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Narco, the player to beat in Mexican elections

The polls on presidential voting intentions in Mexico are probably 90% focused on who is ahead: Claudia Sheinbaum, the virtual candidate of the coalition Juntos Hacemos Historia, or Xóchitl Gálvez, who flies the flags of the parties united around the coalition Frente Amplio por México. And in that logic, both seek every day to gain sympathy and settle themselves in the imagination as the virtual winner of a contest that will take place next spring, that is, in nine months, which is a long time. And democratic politics, as we already know, is fickle, especially in regions captured by organized crime. And it is precisely this actor who is emerging as the enemy to be defeated.

Organized crime, although it is not a conventional actor in the electoral struggle, is campaigning as only it knows how, through violence in its various manifestations. The fact is that the outright capture of large segments of the national territory by these organizations allows us to see that it could have an outcome in electoral terms. As it happened in 2021 and many times before, this capture could be repeated by controlling the voters and, therefore, provoke results with their winners and losers. So far, there is no reason to assume that it will not intervene when the incentives to do so are increasing. 

It must be remembered that organized crime goes beyond the image of hired killings that we are used to seeing on television, and is something more complex that reaches economies of scale in most of the states of the federation. The actions of organized crime are aimed at generating greater power for the cartels and safeguarding the underground economy, the laundering of money that filters daily into the formal economy. 

The underlying problem is that the economy generates political interests. It is when the cartels’ representatives seek to infiltrate the electoral processes from the phase of defining the candidates until they become the winners of the contests for votes.  

Then, they are investing part of their capacity for violence seeking to obtain a greater benefit in political representation and in the integration of the cabinets of the three levels of government. Thus, whoever controls this armed economy has the capacity to influence institutional politics. 

Subsequently, what we have is that the dispute between Sheinbaum and Gálvez is mediated by this third party in discord that has powerful (illegitimate) reasons to seek to influence federal and local elections. And they are in it. 

That is the distinctive feature of the so-called narcocracies, which have in organized crime figures leading actors who try to be decisive on the political and bureaucratic scale for their own interest or for the simple provision of direct services. When this happens in Mexico, or in any other country, electoral routines are at the expense of the actions that this actor in the shadows imposes on the political class and civil society.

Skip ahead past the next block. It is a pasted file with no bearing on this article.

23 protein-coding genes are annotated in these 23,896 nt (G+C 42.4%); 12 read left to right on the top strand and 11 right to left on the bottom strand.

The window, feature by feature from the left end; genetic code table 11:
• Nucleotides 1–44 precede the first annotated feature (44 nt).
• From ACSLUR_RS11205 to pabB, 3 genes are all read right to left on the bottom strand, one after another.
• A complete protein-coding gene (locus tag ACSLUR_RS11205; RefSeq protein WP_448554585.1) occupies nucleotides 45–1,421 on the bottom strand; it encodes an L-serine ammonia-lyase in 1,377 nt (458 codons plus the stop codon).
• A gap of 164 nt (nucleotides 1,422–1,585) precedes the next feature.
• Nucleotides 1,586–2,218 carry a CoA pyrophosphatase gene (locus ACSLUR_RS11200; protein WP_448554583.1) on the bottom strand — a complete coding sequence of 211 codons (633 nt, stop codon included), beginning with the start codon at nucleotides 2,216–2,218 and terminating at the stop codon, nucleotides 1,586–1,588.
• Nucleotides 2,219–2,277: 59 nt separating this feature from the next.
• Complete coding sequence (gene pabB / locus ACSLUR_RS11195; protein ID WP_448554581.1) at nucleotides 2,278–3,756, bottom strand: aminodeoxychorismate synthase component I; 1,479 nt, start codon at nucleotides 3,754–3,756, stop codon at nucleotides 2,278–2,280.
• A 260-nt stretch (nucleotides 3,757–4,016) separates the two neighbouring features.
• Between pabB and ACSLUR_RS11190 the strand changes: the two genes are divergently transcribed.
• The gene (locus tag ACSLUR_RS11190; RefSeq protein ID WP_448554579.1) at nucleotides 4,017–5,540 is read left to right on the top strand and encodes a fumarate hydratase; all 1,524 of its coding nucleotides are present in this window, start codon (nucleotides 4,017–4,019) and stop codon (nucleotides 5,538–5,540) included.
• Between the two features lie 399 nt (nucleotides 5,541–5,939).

In the states of the federation, when the political parties carry out their internal processes, their campaigns, and the electoral operation on Election Day, that which should be part of democratic normality, is brutally undermined with murder, beatings, chasing away or kidnapping those who aspire to office and are not looked upon favorably by the cartel of the state or region. 

This, which is an anomaly in a democracy, is behind this Dantesque spectacle that we see every day in any part of the country — with greater or lesser brutality — and that not few people look at with the simplicity that it is “narco stuff”, which does not allow us to see the background of its ramifications in politics. 

And, when we see its dimension, which in terms of numbers in this six-year period has already reached close to 170,000 intentional homicides and 35,000 forced disappearances, it dwarfs the figure of the two, or more, aspirants to the presidency of the Republic. 

These groups have greater visibility and the gift of ubiquity. They have been allowed to grow when under normal conditions it would be rational for the public space to be the scene of the democratic game. But no, those who achieve the greatest visibility, the best times in the media, are unfortunately the actors of anti-politics who move freely in militarily equipped vehicles through avenues, streets, and roads flaunting all their power. 

Therefore, the citizen’s attention is kept on that side, while the declarations of the presidential candidates do not have any impact because they are absolutely absent from this reality that everyone is watching out of the corner of their eyes. 

In Mexico, we are on the eve of the most risky presidential elections, since it is not only the presidency of the Republic or the Congress of the Union at stake, but also who will end up winning the race between the conventional candidates or those of organized crime. 

In short, the airs blowing are not those of democratic improvement, but of a sui generis authoritarianism of the crime that is already devastating a good part of the country and that is provoking as never before population displacements toward urban areas or the northern border seeking shelter from danger. 

Someone should warn that what is not done today in terms of containment will end up having an impact on the outcome of the so-called biggest elections in the history of our country. 

*Translated by Janaína Ruviaro da Silva from the original in Spanish.


Professor of Law at the Dale E. Fowler School of Law, Chapman University. He has been a member of the Executive Committee of the Association of American Law Schools (AALS) Section on Minority Groups and Section on Food and Agriculture.


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